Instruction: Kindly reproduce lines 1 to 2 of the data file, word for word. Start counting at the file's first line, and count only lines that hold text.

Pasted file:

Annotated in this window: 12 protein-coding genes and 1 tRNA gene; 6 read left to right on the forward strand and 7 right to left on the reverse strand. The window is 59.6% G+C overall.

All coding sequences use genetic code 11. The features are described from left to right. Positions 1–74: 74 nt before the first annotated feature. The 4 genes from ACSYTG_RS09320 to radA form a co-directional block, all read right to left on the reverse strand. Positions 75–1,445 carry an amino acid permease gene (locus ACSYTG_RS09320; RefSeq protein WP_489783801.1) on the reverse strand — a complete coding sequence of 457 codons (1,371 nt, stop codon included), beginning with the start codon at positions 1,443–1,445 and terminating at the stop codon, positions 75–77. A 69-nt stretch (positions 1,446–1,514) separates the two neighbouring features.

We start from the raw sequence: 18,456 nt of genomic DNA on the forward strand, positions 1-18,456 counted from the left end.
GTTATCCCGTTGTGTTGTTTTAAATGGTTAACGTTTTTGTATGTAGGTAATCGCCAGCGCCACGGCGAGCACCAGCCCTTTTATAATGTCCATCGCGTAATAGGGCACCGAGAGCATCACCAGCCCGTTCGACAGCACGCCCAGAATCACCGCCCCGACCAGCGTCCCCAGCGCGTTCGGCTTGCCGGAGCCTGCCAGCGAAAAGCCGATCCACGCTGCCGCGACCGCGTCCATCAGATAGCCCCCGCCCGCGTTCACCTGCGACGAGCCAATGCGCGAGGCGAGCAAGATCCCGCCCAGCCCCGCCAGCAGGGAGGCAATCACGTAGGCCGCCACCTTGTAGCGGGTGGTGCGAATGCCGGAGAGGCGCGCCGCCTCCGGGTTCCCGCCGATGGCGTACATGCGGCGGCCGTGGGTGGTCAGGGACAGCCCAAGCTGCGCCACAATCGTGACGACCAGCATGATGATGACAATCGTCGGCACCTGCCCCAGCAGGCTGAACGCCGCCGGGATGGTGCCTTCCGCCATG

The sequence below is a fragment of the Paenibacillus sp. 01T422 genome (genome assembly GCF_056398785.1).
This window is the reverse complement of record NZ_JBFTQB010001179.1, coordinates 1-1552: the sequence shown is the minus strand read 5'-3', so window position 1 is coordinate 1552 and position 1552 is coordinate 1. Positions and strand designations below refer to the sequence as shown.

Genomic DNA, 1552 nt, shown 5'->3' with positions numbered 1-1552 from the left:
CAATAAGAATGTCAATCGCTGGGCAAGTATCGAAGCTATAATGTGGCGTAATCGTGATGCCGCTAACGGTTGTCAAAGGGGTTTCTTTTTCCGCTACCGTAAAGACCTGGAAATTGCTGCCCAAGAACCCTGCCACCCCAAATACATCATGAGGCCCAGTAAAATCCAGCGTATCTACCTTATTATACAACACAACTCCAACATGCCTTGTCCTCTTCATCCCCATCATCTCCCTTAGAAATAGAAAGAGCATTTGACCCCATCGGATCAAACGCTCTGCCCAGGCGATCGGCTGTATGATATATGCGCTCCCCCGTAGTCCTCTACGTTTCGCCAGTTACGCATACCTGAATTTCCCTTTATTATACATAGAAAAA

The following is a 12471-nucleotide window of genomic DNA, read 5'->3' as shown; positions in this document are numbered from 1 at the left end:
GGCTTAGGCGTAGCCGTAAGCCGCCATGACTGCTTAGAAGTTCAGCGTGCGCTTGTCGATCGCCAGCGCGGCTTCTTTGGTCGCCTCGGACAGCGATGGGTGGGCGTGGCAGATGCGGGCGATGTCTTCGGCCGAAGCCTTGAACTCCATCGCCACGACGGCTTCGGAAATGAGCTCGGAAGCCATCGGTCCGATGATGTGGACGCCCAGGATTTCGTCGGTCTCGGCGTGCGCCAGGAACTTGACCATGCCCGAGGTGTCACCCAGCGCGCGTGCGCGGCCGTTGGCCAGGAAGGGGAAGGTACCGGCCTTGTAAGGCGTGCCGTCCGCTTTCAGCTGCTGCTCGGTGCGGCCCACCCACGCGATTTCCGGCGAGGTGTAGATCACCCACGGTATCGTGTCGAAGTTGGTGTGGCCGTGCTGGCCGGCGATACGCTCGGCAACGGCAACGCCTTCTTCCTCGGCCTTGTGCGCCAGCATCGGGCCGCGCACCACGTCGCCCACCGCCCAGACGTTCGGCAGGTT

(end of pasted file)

Annotated in this window: 12 protein-coding genes and 1 tRNA gene; 6 read left to right on the forward strand and 7 right to left on the reverse strand. The window is 59.6% G+C overall.

All coding sequences use genetic code 11. The features are described from left to right. Positions 1–74: 74 nt before the first annotated feature. The 4 genes from ACSYTG_RS09320 to radA form a co-directional block, all read right to left on the reverse strand. Positions 75–1,445 carry an amino acid permease gene (locus ACSYTG_RS09320; RefSeq protein WP_489783801.1) on the reverse strand — a complete coding sequence of 457 codons (1,371 nt, stop codon included), beginning with the start codon at positions 1,443–1,445 and terminating at the stop codon, positions 75–77. A 69-nt stretch (positions 1,446–1,514) separates the two neighbouring features.